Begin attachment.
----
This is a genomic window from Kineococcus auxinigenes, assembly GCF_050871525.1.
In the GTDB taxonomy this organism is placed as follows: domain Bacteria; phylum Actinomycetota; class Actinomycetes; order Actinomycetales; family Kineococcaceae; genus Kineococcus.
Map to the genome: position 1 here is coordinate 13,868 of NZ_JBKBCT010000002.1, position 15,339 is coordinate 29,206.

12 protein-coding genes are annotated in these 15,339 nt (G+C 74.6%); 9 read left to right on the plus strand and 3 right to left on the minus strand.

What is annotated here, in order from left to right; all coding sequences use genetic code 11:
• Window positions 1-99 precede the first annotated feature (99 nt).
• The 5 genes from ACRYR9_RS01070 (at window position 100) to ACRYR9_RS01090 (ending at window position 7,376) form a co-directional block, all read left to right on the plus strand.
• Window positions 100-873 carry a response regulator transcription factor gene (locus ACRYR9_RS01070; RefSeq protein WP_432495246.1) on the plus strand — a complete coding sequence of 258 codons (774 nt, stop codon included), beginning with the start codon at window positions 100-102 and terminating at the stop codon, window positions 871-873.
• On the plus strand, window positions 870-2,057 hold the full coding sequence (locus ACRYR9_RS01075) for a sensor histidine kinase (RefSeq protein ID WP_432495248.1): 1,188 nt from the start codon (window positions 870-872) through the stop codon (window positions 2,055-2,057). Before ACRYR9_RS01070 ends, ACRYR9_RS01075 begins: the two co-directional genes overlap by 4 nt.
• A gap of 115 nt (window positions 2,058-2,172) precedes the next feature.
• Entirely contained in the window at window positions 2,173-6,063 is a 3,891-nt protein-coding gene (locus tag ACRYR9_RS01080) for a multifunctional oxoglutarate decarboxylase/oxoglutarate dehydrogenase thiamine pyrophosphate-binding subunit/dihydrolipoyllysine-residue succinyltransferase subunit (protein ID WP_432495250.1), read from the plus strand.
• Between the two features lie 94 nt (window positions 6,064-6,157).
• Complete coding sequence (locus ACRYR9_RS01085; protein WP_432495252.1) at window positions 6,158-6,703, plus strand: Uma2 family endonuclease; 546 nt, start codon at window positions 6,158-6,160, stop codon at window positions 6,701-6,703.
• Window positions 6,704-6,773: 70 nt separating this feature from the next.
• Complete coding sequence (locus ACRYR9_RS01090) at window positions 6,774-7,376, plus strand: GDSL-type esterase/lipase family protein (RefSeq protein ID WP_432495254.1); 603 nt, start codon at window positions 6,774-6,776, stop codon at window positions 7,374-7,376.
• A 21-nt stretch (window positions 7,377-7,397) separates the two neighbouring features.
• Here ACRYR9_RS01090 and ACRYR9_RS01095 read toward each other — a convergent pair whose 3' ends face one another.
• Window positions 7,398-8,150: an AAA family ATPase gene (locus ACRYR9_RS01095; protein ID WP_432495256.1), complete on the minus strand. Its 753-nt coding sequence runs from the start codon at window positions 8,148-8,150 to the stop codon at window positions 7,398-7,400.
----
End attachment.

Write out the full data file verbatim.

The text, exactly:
This is a genomic window from Kineococcus auxinigenes, assembly GCF_050871525.1.
In the GTDB taxonomy this organism is placed as follows: domain Bacteria; phylum Actinomycetota; class Actinomycetes; order Actinomycetales; family Kineococcaceae; genus Kineococcus.
Map to the genome: position 1 here is coordinate 13,868 of NZ_JBKBCT010000002.1, position 15,339 is coordinate 29,206.

12 protein-coding genes are annotated in these 15,339 nt (G+C 74.6%); 9 read left to right on the plus strand and 3 right to left on the minus strand.

What is annotated here, in order from left to right; all coding sequences use genetic code 11:
• Window positions 1-99 precede the first annotated feature (99 nt).
• The 5 genes from ACRYR9_RS01070 (at window position 100) to ACRYR9_RS01090 (ending at window position 7,376) form a co-directional block, all read left to right on the plus strand.
• Window positions 100-873 carry a response regulator transcription factor gene (locus ACRYR9_RS01070; RefSeq protein WP_432495246.1) on the plus strand — a complete coding sequence of 258 codons (774 nt, stop codon included), beginning with the start codon at window positions 100-102 and terminating at the stop codon, window positions 871-873.
• On the plus strand, window positions 870-2,057 hold the full coding sequence (locus ACRYR9_RS01075) for a sensor histidine kinase (RefSeq protein ID WP_432495248.1): 1,188 nt from the start codon (window positions 870-872) through the stop codon (window positions 2,055-2,057). Before ACRYR9_RS01070 ends, ACRYR9_RS01075 begins: the two co-directional genes overlap by 4 nt.
• A gap of 115 nt (window positions 2,058-2,172) precedes the next feature.
• Entirely contained in the window at window positions 2,173-6,063 is a 3,891-nt protein-coding gene (locus tag ACRYR9_RS01080) for a multifunctional oxoglutarate decarboxylase/oxoglutarate dehydrogenase thiamine pyrophosphate-binding subunit/dihydrolipoyllysine-residue succinyltransferase subunit (protein ID WP_432495250.1), read from the plus strand.
• Between the two features lie 94 nt (window positions 6,064-6,157).
• Complete coding sequence (locus ACRYR9_RS01085; protein WP_432495252.1) at window positions 6,158-6,703, plus strand: Uma2 family endonuclease; 546 nt, start codon at window positions 6,158-6,160, stop codon at window positions 6,701-6,703.
• Window positions 6,704-6,773: 70 nt separating this feature from the next.
• Complete coding sequence (locus ACRYR9_RS01090) at window positions 6,774-7,376, plus strand: GDSL-type esterase/lipase family protein (RefSeq protein ID WP_432495254.1); 603 nt, start codon at window positions 6,774-6,776, stop codon at window positions 7,374-7,376.
• A 21-nt stretch (window positions 7,377-7,397) separates the two neighbouring features.
• Here ACRYR9_RS01090 and ACRYR9_RS01095 read toward each other — a convergent pair whose 3' ends face one another.
• Window positions 7,398-8,150: an AAA family ATPase gene (locus ACRYR9_RS01095; protein ID WP_432495256.1), complete on the minus strand. Its 753-nt coding sequence runs from the start codon at window positions 8,148-8,150 to the stop codon at window positions 7,398-7,400.